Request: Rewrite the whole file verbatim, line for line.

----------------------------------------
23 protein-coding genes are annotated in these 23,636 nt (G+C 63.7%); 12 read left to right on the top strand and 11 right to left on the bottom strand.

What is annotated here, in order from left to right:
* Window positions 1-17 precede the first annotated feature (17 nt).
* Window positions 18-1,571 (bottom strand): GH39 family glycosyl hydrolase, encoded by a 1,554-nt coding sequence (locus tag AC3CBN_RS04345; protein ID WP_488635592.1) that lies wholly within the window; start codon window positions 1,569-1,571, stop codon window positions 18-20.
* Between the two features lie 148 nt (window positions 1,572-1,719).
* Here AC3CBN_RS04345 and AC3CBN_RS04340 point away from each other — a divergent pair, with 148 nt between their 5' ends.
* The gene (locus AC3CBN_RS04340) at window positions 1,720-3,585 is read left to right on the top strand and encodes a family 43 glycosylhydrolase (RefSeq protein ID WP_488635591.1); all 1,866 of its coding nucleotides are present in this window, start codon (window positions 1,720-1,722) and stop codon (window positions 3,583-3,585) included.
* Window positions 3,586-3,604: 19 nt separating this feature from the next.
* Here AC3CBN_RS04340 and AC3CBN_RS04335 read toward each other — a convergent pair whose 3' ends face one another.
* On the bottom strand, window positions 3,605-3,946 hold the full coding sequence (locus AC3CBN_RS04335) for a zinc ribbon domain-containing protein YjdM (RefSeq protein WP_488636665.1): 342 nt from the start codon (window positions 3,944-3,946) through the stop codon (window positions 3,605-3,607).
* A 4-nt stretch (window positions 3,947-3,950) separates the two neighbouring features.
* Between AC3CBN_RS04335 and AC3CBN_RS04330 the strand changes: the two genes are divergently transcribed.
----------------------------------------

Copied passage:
23 protein-coding genes are annotated in these 23,636 nt (G+C 63.7%); 12 read left to right on the top strand and 11 right to left on the bottom strand.

What is annotated here, in order from left to right:
* Window positions 1-17 precede the first annotated feature (17 nt).
* Window positions 18-1,571 (bottom strand): GH39 family glycosyl hydrolase, encoded by a 1,554-nt coding sequence (locus tag AC3CBN_RS04345; protein ID WP_488635592.1) that lies wholly within the window; start codon window positions 1,569-1,571, stop codon window positions 18-20.
* Between the two features lie 148 nt (window positions 1,572-1,719).
* Here AC3CBN_RS04345 and AC3CBN_RS04340 point away from each other — a divergent pair, with 148 nt between their 5' ends.
* The gene (locus AC3CBN_RS04340) at window positions 1,720-3,585 is read left to right on the top strand and encodes a family 43 glycosylhydrolase (RefSeq protein ID WP_488635591.1); all 1,866 of its coding nucleotides are present in this window, start codon (window positions 1,720-1,722) and stop codon (window positions 3,583-3,585) included.
* Window positions 3,586-3,604: 19 nt separating this feature from the next.
* Here AC3CBN_RS04340 and AC3CBN_RS04335 read toward each other — a convergent pair whose 3' ends face one another.
* On the bottom strand, window positions 3,605-3,946 hold the full coding sequence (locus AC3CBN_RS04335) for a zinc ribbon domain-containing protein YjdM (RefSeq protein WP_488636665.1): 342 nt from the start codon (window positions 3,944-3,946) through the stop codon (window positions 3,605-3,607).
* A 4-nt stretch (window positions 3,947-3,950) separates the two neighbouring features.
* Between AC3CBN_RS04335 and AC3CBN_RS04330 the strand changes: the two genes are divergently transcribed.